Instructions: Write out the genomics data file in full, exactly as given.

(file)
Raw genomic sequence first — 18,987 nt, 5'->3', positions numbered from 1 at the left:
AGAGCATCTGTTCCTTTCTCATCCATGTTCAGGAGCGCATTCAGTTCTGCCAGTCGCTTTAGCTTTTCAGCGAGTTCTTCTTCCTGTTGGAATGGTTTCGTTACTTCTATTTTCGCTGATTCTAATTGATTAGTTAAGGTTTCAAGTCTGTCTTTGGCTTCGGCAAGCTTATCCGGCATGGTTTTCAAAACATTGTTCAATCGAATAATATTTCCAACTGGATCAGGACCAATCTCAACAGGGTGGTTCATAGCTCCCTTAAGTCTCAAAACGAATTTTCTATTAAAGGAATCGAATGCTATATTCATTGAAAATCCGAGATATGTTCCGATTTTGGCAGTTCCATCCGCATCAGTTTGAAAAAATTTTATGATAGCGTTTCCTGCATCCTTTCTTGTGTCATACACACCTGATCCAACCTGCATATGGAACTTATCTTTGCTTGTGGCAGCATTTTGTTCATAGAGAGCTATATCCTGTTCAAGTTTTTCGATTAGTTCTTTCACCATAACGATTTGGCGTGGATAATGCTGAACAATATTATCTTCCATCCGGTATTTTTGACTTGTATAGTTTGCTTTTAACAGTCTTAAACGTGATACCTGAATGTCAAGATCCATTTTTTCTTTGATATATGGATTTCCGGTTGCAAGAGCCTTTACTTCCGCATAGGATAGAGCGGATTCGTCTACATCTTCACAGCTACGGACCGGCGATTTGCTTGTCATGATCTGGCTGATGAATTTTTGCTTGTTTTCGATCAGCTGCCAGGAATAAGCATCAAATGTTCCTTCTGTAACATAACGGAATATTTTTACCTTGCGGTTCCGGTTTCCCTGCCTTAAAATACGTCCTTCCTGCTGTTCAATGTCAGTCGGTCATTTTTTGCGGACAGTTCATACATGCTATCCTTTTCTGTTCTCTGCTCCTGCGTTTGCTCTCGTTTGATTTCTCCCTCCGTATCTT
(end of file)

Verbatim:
Raw genomic sequence first — 18,987 nt, 5'->3', positions numbered from 1 at the left:
AGAGCATCTGTTCCTTTCTCATCCATGTTCAGGAGCGCATTCAGTTCTGCCAGTCGCTTTAGCTTTTCAGCGAGTTCTTCTTCCTGTTGGAATGGTTTCGTTACTTCTATTTTCGCTGATTCTAATTGATTAGTTAAGGTTTCAAGTCTGTCTTTGGCTTCGGCAAGCTTATCCGGCATGGTTTTCAAAACATTGTTCAATCGAATAATATTTCCAACTGGATCAGGACCAATCTCAACAGGGTGGTTCATAGCTCCCTTAAGTCTCAAAACGAATTTTCTATTAAAGGAATCGAATGCTATATTCATTGAAAATCCGAGATATGTTCCGATTTTGGCAGTTCCATCCGCATCAGTTTGAAAAAATTTTATGATAGCGTTTCCTGCATCCTTTCTTGTGTCATACACACCTGATCCAACCTGCATATGGAACTTATCTTTGCTTGTGGCAGCATTTTGTTCATAGAGAGCTATATCCTGTTCAAGTTTTTCGATTAGTTCTTTCACCATAACGATTTGGCGTGGATAATGCTGAACAATATTATCTTCCATCCGGTATTTTTGACTTGTATAGTTTGCTTTTAACAGTCTTAAACGTGATACCTGAATGTCAAGATCCATTTTTTCTTTGATATATGGATTTCCGGTTGCAAGAGCCTTTACTTCCGCATAGGATAGAGCGGATTCGTCTACATCTTCACAGCTACGGACCGGCGATTTGCTTGTCATGATCTGGCTGATGAATTTTTGCTTGTTTTCGATCAGCTGCCAGGAATAAGCATCAAATGTTCCTTCTGTAACATAACGGAATATTTTTACCTTGCGGTTCCGGTTTCCCTGCCTTAAAATACGTCCTTCCTGCTGTTCAATGTCAGTCGGTCATTTTTTGCGGACAGTTCATACATGCTATCCTTTTCTGTTCTCTGCTCCTGCGTTTGCTCTCGTTTGATTTCTCCCTCCGTATCTT